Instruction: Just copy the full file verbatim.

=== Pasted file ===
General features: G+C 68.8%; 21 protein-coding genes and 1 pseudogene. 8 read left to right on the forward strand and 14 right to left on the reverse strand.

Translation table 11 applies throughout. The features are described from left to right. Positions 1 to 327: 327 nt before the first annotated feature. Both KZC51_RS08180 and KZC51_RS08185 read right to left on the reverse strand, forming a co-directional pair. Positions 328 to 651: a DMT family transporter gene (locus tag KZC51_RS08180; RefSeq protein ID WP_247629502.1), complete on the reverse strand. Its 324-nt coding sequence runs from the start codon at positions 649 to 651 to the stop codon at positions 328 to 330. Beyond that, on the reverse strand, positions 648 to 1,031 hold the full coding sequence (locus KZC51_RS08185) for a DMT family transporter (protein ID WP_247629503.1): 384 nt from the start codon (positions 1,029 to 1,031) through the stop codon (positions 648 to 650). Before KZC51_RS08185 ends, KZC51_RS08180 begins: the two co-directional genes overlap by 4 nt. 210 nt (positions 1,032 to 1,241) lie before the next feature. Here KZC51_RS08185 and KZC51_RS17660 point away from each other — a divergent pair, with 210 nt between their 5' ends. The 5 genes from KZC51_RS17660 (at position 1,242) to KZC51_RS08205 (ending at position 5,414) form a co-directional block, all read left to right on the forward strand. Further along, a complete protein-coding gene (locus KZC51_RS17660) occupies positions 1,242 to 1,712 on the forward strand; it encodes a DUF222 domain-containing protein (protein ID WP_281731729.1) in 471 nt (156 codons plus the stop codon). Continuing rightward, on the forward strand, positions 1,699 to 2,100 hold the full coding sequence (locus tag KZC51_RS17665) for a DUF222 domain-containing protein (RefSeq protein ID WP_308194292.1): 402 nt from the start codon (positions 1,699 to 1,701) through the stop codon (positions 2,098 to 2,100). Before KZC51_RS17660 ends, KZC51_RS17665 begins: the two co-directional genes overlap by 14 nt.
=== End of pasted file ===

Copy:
General features: G+C 68.8%; 21 protein-coding genes and 1 pseudogene. 8 read left to right on the forward strand and 14 right to left on the reverse strand.

Translation table 11 applies throughout. The features are described from left to right. Positions 1 to 327: 327 nt before the first annotated feature. Both KZC51_RS08180 and KZC51_RS08185 read right to left on the reverse strand, forming a co-directional pair. Positions 328 to 651: a DMT family transporter gene (locus tag KZC51_RS08180; RefSeq protein ID WP_247629502.1), complete on the reverse strand. Its 324-nt coding sequence runs from the start codon at positions 649 to 651 to the stop codon at positions 328 to 330. Beyond that, on the reverse strand, positions 648 to 1,031 hold the full coding sequence (locus KZC51_RS08185) for a DMT family transporter (protein ID WP_247629503.1): 384 nt from the start codon (positions 1,029 to 1,031) through the stop codon (positions 648 to 650). Before KZC51_RS08185 ends, KZC51_RS08180 begins: the two co-directional genes overlap by 4 nt. 210 nt (positions 1,032 to 1,241) lie before the next feature. Here KZC51_RS08185 and KZC51_RS17660 point away from each other — a divergent pair, with 210 nt between their 5' ends. The 5 genes from KZC51_RS17660 (at position 1,242) to KZC51_RS08205 (ending at position 5,414) form a co-directional block, all read left to right on the forward strand. Further along, a complete protein-coding gene (locus KZC51_RS17660) occupies positions 1,242 to 1,712 on the forward strand; it encodes a DUF222 domain-containing protein (protein ID WP_281731729.1) in 471 nt (156 codons plus the stop codon). Continuing rightward, on the forward strand, positions 1,699 to 2,100 hold the full coding sequence (locus tag KZC51_RS17665) for a DUF222 domain-containing protein (RefSeq protein ID WP_308194292.1): 402 nt from the start codon (positions 1,699 to 1,701) through the stop codon (positions 2,098 to 2,100). Before KZC51_RS17660 ends, KZC51_RS17665 begins: the two co-directional genes overlap by 14 nt.